According to Ibn Sina, “sound” was essential to our existence. Sounds arranged within a musical order, and in a particular fashion, would have a deep-reaching effect on one’s soul. The effect of sound was enriched by man’s art. Ibn Sina also believed that changes of pitch would determine a person’s mood. What allows us to appreciate a musical composition is not our sense of hearing, but our sense of perception, which allows us to derive various inspirations from that composition. For this reason, well-attuned, harmonious tones, and the adherence of compositions and rhythms to principles, can have a captivating effect on people.
In conclusion, during the period of Islamic civilization, Turkish-Muslim doctors such as Er-Razi, Farabi and Ibn Sna used musical and pharmacological methods in the treatment of psychological disorders, and these methods, applied by both Selçuk and Ottoman doctors, were cultivated up until the 18th century.
Music Therapy Among the Selçuks and Ottomans
Although the first serious music therapy was practised during the Ottoman period, various healing attempts were undertaken in pre-Anatolian Central Asia by shaman musicians known as baksı. Even today, there are baksıs among the Central Asian Turks, who continue these activities (Güvenç 1986ö p. 24).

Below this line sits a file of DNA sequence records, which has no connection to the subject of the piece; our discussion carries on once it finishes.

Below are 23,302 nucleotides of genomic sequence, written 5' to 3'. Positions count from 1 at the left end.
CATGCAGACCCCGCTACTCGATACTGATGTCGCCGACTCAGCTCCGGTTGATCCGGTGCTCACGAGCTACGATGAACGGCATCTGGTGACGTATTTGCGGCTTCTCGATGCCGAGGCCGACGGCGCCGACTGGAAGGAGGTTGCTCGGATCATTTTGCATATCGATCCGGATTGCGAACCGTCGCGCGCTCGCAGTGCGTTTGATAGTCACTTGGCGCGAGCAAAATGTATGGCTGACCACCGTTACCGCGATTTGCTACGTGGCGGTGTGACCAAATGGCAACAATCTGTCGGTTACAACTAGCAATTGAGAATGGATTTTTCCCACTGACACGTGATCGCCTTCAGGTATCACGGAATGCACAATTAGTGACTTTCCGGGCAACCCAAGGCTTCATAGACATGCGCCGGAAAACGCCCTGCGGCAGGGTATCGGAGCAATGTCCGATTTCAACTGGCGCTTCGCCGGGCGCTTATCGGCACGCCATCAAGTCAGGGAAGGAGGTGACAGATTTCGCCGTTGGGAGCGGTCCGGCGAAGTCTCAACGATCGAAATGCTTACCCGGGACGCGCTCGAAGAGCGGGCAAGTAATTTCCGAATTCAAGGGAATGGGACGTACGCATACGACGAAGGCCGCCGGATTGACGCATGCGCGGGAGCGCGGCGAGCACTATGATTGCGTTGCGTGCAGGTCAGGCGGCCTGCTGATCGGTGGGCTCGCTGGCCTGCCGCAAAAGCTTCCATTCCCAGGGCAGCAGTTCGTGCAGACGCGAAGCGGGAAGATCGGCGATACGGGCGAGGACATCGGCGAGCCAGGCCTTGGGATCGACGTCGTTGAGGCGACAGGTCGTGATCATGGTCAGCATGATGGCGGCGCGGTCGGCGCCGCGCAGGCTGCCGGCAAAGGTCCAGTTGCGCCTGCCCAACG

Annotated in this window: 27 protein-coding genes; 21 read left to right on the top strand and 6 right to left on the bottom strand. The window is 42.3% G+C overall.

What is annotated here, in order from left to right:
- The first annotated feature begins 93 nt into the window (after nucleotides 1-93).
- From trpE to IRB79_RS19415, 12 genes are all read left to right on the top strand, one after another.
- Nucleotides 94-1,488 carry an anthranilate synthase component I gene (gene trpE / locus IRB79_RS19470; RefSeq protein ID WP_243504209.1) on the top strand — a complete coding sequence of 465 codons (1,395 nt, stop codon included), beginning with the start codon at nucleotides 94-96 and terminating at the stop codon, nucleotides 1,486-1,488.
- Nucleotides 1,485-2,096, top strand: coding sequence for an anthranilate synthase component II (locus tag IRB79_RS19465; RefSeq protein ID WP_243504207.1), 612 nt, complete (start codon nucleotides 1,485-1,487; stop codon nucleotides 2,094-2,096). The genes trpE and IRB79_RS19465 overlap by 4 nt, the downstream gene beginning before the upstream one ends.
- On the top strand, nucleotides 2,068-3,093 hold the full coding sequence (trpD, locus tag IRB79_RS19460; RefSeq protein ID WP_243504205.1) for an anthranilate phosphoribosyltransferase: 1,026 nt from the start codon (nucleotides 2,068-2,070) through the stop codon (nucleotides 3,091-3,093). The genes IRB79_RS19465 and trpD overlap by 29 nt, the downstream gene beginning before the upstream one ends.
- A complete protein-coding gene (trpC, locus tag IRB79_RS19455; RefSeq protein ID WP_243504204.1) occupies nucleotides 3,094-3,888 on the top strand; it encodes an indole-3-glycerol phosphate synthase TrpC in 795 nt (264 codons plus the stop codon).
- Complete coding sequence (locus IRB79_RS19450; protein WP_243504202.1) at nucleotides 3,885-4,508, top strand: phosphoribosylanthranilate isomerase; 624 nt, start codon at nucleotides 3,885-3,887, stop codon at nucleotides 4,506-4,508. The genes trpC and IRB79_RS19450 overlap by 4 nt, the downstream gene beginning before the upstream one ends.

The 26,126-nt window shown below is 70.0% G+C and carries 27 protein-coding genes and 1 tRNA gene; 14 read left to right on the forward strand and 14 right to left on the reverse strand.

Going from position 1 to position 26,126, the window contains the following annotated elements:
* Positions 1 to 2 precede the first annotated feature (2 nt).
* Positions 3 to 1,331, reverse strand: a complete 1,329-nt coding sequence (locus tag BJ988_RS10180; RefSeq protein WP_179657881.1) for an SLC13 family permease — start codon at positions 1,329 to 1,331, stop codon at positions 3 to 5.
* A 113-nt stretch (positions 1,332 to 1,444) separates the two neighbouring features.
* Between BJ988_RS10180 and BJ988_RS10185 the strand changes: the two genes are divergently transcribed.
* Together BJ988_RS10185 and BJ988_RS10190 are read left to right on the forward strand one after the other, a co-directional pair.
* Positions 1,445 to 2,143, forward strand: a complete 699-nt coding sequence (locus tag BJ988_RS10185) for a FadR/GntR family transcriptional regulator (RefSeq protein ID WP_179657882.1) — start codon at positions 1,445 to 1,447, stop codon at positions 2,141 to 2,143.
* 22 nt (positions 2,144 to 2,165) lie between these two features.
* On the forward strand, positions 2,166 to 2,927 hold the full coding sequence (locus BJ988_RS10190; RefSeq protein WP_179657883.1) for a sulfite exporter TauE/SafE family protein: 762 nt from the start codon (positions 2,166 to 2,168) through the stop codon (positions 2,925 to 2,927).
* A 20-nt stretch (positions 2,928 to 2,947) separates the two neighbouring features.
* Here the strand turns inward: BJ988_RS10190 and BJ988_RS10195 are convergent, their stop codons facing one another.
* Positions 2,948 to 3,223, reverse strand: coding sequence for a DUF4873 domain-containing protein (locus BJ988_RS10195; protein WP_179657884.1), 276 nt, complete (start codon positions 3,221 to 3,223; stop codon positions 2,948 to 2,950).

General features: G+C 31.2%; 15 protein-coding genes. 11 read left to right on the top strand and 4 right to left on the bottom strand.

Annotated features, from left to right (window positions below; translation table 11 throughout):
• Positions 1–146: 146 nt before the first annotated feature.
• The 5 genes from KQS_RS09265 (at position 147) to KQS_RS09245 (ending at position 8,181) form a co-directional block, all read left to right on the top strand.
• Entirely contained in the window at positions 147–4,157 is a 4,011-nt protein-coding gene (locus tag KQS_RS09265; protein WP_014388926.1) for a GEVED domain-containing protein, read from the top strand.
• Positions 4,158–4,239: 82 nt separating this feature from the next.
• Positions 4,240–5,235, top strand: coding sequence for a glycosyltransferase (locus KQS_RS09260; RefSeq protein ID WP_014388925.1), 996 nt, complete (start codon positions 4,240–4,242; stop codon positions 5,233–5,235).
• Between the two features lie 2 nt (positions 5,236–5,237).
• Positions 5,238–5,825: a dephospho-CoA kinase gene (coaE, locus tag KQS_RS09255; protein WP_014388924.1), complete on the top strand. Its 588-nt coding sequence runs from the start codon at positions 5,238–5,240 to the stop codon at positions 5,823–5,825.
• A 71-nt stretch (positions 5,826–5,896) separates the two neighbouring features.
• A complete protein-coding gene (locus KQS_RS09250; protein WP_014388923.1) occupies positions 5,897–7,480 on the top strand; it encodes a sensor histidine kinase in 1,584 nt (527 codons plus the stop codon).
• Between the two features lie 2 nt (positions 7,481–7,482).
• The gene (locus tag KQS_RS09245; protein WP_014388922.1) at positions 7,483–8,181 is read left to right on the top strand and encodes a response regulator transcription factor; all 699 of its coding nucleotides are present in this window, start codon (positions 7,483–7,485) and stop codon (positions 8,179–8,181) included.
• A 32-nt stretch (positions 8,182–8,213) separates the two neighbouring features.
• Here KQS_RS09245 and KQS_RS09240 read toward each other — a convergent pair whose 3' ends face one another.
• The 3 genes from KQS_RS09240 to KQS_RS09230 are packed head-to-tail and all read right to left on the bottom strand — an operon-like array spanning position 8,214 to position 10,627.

Ibn Sina, in a hospital established in Damascus by a Selçuk Turk, engaged in the healing of mental disorders with music. The influence of Ibn Sina continued into the Ottoman period.
The Ottoman palace doctor Musa bin Hamun used musical therapeutic means in the healing of tooth diseases and children’s psychological disorders.
Hekimbaşı Gevrekzade Hasan Efendi (18th century) was the student of Tokatlı Mustafa Efendi, who translated Ibn Sina’s famous work,
“El Kanun fi’t-tıbbi.” In his own work, he said that he had drawn heavily upon Ibn Sina’s book.
In his work, “Emraz-ı Ruhaniyeyi Negama-ı Musikiye,” Hekimbaşı Gevrekzade Hasan Efendi outlined which makams were effective in the treatment of which childhood disease:
Irak Makam: effective in the treatment of childhood meningitis.
Isfahan Makam: clears the mind and protects from colds and fevers.
Zirefkend Makam: effective in the treatment of stroke and backache, fosters a sense of strength.
Rehavi Makam: effective in the treatment of all headaches, nosebleed, wry mouth, paralysis and phlegmatic diseases.
Büzürk Makam: effective in the treatment of the brain and of cramps, and eliminates fatigue.